Bathroom equality: Virginia and North Carolina

Associated Press: Court overturns Virginia school’s transgender bathroom rule. The rule, implemented by the Gloucester County School Board, prohibited a transgender teen from using the boy’s bathroom. The 4th Circuit of the US Court of Appeals ruled that the school board not only violated Title IX, the federal law prohibiting discrimination in schools, but also ignored a US Department of Education rule requiring that transgender students must be allowed to use the restroom corresponding to their gender identity.

The case as decided by the appeals court seems cut and dried. The case argued by the school board, and behind North Carolina’s hysterical anti-LGBT law last month, seems more rooted in fear and bigotry than in the law. The concept that transgender students are more likely to commit sex crimes in public restrooms than GOP lawmakers is a fallacy, and in trying to protect against this strawman case, the rights of transgender people are being sacrificed.

Put more simply: you’re a transgender boy, born female. Under North Carolina law you are told you must use the women’s room. How long until there is a massive outcry from women afraid that you are there to cause them harm? The net effect is to deny you the use of any public facilities at all, which is clearly discriminatory.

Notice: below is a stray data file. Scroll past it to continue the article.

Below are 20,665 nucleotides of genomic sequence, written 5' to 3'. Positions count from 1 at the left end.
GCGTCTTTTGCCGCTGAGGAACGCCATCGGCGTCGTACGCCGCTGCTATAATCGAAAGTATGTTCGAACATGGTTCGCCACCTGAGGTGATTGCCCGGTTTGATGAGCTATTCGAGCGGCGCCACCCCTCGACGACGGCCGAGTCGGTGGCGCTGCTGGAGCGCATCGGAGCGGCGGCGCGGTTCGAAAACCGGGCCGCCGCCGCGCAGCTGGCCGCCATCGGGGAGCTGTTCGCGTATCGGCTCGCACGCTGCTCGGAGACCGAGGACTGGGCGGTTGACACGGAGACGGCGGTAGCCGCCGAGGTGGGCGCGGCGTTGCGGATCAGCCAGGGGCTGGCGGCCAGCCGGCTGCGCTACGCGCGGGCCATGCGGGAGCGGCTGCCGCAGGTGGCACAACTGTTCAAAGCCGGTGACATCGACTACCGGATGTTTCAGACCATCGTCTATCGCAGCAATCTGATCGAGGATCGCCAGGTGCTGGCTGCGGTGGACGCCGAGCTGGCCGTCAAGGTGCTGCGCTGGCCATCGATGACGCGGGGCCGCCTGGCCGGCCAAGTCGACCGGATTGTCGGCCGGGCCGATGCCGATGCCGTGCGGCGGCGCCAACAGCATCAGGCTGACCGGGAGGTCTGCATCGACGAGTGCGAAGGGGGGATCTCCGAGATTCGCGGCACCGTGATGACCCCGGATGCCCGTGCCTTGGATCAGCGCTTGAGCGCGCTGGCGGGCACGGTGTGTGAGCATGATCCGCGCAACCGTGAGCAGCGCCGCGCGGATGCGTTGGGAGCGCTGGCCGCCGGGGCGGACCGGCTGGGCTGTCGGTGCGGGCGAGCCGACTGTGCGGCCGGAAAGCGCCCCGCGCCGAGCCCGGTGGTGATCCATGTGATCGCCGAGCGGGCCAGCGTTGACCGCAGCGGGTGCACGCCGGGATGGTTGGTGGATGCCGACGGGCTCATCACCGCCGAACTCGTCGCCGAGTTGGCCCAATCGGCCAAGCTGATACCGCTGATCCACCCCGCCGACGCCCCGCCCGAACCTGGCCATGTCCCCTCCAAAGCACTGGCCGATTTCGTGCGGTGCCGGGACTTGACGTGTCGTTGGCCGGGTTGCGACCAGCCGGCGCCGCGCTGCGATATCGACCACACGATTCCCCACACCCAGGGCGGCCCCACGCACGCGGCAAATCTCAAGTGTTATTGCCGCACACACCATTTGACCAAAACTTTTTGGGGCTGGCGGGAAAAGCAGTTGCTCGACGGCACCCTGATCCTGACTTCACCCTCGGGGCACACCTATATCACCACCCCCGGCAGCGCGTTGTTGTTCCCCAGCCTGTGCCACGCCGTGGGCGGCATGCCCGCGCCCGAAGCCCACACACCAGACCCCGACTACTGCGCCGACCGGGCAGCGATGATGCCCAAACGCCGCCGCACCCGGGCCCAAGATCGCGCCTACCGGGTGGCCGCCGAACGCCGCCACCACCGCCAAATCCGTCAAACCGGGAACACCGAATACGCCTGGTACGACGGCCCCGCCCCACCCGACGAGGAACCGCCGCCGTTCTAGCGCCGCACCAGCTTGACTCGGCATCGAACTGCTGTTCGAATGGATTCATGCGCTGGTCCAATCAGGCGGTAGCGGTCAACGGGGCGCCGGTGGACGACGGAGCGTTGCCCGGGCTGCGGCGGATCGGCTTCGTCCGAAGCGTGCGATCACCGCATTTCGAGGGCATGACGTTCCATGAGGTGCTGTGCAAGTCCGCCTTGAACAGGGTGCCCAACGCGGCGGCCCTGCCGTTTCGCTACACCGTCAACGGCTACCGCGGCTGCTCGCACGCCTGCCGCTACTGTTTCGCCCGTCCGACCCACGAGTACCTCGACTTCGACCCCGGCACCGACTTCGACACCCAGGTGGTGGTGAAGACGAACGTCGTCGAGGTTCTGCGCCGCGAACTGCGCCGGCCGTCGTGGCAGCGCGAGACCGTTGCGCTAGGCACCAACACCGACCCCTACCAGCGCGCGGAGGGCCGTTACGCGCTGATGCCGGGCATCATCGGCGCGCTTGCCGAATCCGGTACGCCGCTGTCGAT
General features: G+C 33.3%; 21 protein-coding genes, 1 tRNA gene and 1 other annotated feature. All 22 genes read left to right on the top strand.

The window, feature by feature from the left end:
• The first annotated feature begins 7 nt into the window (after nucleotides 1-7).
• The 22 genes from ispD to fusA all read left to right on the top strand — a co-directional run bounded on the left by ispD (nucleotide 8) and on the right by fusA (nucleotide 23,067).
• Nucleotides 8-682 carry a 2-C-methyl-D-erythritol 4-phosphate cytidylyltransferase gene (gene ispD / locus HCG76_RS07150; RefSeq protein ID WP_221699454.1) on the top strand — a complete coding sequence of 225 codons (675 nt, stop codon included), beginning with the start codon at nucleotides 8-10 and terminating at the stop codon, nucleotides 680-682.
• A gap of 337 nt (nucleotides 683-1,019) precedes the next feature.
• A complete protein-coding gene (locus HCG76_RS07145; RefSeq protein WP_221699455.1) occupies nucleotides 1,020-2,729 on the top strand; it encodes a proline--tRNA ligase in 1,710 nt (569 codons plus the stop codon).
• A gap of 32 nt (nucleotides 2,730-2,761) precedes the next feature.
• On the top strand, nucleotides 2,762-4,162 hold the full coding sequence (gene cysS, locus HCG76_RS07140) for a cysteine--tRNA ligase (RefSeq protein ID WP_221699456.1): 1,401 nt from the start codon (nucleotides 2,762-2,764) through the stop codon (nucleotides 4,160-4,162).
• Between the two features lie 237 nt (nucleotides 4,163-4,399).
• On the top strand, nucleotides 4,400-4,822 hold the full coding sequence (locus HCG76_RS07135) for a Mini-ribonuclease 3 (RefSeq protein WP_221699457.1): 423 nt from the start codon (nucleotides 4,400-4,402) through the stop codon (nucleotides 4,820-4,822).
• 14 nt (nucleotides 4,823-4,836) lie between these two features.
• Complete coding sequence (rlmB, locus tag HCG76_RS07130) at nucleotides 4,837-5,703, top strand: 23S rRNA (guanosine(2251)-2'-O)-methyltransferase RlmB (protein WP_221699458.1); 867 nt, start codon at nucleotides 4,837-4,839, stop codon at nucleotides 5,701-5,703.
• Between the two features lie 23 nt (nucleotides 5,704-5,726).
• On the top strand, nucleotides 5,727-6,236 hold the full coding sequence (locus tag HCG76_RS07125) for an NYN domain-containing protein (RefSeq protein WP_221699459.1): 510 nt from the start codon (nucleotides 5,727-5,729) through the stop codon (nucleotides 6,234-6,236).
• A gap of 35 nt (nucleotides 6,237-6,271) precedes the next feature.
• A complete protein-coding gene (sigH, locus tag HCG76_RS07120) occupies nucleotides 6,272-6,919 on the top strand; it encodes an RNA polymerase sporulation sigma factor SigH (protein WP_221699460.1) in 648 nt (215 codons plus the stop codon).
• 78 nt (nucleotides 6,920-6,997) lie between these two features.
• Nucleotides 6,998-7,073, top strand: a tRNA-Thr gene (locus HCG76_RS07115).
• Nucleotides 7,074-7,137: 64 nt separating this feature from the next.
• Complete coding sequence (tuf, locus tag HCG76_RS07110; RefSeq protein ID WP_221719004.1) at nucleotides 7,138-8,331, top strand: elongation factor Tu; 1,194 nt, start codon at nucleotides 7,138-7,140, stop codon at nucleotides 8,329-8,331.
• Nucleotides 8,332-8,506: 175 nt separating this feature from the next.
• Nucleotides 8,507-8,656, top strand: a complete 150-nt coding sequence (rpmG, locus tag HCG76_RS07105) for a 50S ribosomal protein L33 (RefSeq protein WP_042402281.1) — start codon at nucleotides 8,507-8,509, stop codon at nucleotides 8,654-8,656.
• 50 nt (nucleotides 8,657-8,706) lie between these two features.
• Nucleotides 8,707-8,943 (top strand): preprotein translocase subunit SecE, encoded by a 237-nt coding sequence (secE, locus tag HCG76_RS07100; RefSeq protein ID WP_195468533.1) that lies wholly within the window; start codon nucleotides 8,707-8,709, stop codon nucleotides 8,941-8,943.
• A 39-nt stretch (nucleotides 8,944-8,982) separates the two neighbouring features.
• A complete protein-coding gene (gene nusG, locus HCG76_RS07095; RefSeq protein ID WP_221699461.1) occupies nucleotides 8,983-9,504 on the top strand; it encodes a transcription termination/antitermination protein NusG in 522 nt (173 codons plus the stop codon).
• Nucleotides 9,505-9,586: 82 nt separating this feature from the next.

It would have been cheaper, and more intellectually honest, for the North Carolina GOP (and the Gloucester County School Board) to simply erect signs in hospitals, public schools, and airports that state “No transgender people.” Or, given the way the rhetoric is coming from GOP presidential candidates these days, “No transgender or Mexicans.”

In the words of I.F. Stone, “is it necessary to repeat after 2,000 years all the things you people learned in Sunday school?! How — how absent-minded — how forgetful!”